Member Discussion

HID Card Does NOT Beep When Swiped

Quick question here regarding Access Control: Is the "beep" from the HID reader when you swipe a blank card, the only way to know if a card is incompatible ?? As far as I know, if you swipe an old 125 KHz card unto a newest 13.56 Mhz reader (or vice-versa) and it does NOT beep: it means you are trying to use an older format card in an incompatible reader.

Background on the case: the integrator abandoned the project and the end user needs to create new credentials for new employees. It seems the card he bought elsewhere are NOT compatible with the HID readers already installed.

The reader is self could have it be set to not be unless a proper card is presented also.

How do I know that Ross ? Is this feature enabled by default from factory inside the readers via jumpers ??? ... I am talking here about HID iClass R10 and R40 (13.56 MHz) Contactless Smart Card Readers running under Honeywell Pro-Watch.

The beeper is either on or off for beeping when presented with a card. It will beep for all or none, with the appropriate compatible card. The beeper is on by default and can be turned off with a configuration card.

This could also mean the reader is not wired to beep when cards are read. For example, many HID readers use the yellow wire to connect the beeper to the controller:

The reader could function normally without beeping.

I have a HID 6005 (125 kHz only)reader that beeps regardless if I present an 125 kHz or 13.56 MHz card.

I think you actually need to examine the wiring between the reader and controller to confirm whether it is connected correctly.

This wire does not prevent the reader from beeping upon a card read. It is to activate the beeper, from the access control panel, for a door propped open event.

Interesting. I'm going to check this and report back.

@Tyler Graham is correct.

I tested three readers, R10, R40 and an old 5365. In every case, the reader still beeps when a card is presented regardless if the beeper contact is connected.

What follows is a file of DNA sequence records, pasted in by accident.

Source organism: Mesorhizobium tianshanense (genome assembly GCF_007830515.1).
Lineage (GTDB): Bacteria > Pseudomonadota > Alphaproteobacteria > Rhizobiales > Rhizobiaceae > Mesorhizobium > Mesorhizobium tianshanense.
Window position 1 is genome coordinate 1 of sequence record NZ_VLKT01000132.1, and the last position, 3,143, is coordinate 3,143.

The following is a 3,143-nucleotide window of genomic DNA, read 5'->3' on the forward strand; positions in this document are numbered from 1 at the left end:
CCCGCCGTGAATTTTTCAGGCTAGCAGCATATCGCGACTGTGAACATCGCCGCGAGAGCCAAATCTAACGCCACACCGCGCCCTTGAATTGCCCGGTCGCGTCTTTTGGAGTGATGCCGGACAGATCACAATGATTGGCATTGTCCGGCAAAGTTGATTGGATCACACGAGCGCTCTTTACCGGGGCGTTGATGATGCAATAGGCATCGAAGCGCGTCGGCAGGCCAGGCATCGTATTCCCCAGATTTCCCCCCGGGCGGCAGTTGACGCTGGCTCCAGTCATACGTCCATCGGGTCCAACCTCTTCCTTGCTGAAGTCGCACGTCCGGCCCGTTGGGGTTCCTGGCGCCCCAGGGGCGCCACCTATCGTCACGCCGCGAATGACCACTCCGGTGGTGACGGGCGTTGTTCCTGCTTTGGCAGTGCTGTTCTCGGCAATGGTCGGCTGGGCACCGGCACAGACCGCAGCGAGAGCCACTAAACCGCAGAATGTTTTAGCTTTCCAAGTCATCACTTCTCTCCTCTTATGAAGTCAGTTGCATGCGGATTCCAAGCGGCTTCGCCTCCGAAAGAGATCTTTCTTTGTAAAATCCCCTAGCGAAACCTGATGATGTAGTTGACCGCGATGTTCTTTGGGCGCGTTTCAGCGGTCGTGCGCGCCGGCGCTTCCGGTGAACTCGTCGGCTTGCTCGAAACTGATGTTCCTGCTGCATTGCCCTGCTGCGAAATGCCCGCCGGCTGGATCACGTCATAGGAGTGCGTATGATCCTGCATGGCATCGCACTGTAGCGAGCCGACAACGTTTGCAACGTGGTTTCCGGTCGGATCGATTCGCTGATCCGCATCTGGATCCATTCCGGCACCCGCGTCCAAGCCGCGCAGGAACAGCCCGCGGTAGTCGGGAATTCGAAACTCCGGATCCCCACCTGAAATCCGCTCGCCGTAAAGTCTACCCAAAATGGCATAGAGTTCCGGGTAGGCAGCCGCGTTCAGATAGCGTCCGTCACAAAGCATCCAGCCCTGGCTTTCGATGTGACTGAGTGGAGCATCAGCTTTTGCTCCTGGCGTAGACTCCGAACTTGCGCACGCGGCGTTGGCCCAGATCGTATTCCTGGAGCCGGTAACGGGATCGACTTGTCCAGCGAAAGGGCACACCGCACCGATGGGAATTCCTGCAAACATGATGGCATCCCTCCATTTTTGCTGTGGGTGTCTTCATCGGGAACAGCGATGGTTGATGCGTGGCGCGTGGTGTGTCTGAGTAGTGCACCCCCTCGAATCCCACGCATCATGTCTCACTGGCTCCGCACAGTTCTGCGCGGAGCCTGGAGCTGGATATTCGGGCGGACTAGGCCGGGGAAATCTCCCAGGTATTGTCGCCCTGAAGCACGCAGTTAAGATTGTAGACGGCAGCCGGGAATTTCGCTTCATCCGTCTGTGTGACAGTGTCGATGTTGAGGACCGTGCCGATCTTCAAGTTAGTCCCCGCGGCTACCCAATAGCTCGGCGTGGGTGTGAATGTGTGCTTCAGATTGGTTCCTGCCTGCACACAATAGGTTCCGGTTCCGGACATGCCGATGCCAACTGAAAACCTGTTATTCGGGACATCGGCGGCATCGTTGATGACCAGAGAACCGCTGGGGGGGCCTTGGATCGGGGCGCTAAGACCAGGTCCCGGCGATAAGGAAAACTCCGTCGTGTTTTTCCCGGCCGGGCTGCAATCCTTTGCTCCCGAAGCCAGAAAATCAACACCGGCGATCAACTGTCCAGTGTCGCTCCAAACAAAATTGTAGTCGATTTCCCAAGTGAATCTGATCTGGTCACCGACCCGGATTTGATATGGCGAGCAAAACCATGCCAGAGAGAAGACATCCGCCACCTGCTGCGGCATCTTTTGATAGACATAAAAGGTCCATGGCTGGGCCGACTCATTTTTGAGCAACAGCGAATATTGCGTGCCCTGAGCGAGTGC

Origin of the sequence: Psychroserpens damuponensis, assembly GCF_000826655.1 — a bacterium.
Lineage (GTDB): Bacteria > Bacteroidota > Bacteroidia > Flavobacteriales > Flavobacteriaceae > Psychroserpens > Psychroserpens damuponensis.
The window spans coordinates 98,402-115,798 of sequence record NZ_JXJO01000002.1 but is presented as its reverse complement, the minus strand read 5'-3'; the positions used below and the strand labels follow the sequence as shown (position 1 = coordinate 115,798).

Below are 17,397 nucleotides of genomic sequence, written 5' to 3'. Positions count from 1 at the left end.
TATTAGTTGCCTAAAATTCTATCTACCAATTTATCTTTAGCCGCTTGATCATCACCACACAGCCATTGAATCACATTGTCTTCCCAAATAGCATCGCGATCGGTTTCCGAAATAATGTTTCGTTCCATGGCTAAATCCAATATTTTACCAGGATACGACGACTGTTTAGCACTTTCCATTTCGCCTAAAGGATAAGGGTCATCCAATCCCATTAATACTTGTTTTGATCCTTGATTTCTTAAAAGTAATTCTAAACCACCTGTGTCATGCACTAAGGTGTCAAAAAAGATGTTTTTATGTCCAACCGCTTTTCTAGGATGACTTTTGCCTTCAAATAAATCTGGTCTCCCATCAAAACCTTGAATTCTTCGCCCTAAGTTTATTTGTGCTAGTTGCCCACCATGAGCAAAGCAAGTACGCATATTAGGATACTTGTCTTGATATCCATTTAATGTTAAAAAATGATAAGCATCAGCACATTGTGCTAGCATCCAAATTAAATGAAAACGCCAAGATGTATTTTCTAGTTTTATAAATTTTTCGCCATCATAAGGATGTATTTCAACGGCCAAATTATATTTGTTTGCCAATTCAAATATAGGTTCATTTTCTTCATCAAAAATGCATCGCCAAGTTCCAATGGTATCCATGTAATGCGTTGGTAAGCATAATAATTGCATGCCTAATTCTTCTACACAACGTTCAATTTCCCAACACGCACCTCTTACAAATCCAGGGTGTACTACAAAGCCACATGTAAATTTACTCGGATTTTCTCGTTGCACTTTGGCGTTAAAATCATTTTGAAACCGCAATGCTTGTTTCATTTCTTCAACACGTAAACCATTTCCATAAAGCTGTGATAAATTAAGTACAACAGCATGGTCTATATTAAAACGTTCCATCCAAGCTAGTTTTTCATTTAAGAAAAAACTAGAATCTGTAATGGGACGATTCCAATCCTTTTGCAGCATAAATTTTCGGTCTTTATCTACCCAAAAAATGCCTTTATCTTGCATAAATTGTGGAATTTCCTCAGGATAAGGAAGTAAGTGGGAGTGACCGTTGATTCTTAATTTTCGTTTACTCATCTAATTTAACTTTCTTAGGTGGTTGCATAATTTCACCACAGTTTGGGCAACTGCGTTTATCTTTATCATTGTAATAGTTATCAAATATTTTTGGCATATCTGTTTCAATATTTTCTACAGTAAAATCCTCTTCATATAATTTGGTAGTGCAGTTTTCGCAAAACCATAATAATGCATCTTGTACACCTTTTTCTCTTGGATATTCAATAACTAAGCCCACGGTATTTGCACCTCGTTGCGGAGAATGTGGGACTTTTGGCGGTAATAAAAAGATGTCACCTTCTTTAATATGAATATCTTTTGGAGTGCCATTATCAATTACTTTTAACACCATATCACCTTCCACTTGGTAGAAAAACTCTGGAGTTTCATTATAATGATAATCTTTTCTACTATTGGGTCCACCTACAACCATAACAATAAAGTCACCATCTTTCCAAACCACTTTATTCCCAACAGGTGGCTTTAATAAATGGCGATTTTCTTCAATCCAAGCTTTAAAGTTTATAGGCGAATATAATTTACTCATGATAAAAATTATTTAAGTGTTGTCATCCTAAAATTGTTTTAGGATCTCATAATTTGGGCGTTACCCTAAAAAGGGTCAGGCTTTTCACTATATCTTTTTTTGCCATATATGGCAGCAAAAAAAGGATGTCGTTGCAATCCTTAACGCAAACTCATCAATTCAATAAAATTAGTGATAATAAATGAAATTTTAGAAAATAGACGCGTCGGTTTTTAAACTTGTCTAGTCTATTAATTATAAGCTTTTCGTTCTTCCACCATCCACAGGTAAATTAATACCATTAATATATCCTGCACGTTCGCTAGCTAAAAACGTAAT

Thanks for setting things straight, Tyler!

The HID 6005 will not beep if presented with an iClass card. You either have a dual tech card, or your iClass reader is a multiclass reader.

Also, check to make sure the new card's facility code (or factory code) matches what the reader is configured to read.

The reader does not care what facility code it is reading, it will beep if it is presented with a technology compatible format.

My suggestion has nothing to do with the (lack of) beep, just the potential invalidity of an otherwise compatible card.

If the reader does not beep, it is not a compatible format. If you have iClass readers, and your customer purchased his own cards, chances are he purchased Prox cards and not iClass cards.

Is the "beep" from the HID reader when you swipe a blank card, the only way to know if a card is incompatible ??

Also, semantically, you present a card to a reader, if you are swiping, it may be too quick for the reader to read it. And when you say blank card I am assuming you mean not programmed, because a blank card will not beep. I am also assuming you do not have two cards back to back, the reader will not beep with this configuration either.

Interesting. Don't you integrator ninjas all have a "data wedge" in your toolkit? Some sort of widget that reads a card and blurts out information (including tech used and card values) to RS-232 or something PC-readable?

I'm not familiar with a 'data wedge' [but I'm no ninja either :( ]

There are a range of USB-connectable readers, like the OMNIKEY line. Without configuration, you plug it in to a workstation, read a card, and it spits out an ASCII string. Drivers and additional tweaking can be applied to decode the card in readable format.

Is a 'data wedge' something like this?

All hid readers will beep when a compatible card is presented. The beeper wire will make the reader beep when the panel tells it to do so. We never connect the beep wire. A lot of modern access control panels have the capability to read the raw data from a card. Keep in mind that you may still need to determine the card format and bit break out ( facility code, site code, card number ...) A good tool to read card with a computer is from RF IDEAS. That have various card readers that can read any different card technologies.